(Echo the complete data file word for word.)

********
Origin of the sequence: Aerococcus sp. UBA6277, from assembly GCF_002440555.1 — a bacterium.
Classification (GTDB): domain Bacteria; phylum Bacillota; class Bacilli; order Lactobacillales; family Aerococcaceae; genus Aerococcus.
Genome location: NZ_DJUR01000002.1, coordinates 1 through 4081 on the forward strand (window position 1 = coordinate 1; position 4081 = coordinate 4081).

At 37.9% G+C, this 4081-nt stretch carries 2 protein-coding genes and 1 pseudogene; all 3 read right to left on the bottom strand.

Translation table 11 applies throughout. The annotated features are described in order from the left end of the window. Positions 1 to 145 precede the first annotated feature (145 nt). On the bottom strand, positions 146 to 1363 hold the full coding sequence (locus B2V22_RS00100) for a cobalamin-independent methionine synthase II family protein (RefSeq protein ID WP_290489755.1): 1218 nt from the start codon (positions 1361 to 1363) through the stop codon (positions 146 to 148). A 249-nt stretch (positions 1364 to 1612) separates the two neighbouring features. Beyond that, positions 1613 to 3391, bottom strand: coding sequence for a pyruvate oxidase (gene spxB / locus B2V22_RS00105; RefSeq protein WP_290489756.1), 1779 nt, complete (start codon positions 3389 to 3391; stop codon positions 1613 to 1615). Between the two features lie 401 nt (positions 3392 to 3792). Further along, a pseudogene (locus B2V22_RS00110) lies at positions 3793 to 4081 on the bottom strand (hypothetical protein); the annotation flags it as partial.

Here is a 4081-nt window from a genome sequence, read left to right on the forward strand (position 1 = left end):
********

Origin of the sequence: Aerococcus sp. UBA6277, from assembly GCF_002440555.1 — a bacterium.
Classification (GTDB): domain Bacteria; phylum Bacillota; class Bacilli; order Lactobacillales; family Aerococcaceae; genus Aerococcus.
Genome location: NZ_DJUR01000002.1, coordinates 1 through 4081 on the forward strand (window position 1 = coordinate 1; position 4081 = coordinate 4081).

At 37.9% G+C, this 4081-nt stretch carries 2 protein-coding genes and 1 pseudogene; all 3 read right to left on the bottom strand.

Translation table 11 applies throughout. The annotated features are described in order from the left end of the window. Positions 1 to 145 precede the first annotated feature (145 nt). On the bottom strand, positions 146 to 1363 hold the full coding sequence (locus B2V22_RS00100) for a cobalamin-independent methionine synthase II family protein (RefSeq protein ID WP_290489755.1): 1218 nt from the start codon (positions 1361 to 1363) through the stop codon (positions 146 to 148). A 249-nt stretch (positions 1364 to 1612) separates the two neighbouring features. Beyond that, positions 1613 to 3391, bottom strand: coding sequence for a pyruvate oxidase (gene spxB / locus B2V22_RS00105; RefSeq protein WP_290489756.1), 1779 nt, complete (start codon positions 3389 to 3391; stop codon positions 1613 to 1615). Between the two features lie 401 nt (positions 3392 to 3792). Further along, a pseudogene (locus B2V22_RS00110) lies at positions 3793 to 4081 on the bottom strand (hypothetical protein); the annotation flags it as partial.

Here is a 4081-nt window from a genome sequence, read left to right on the forward strand (position 1 = left end):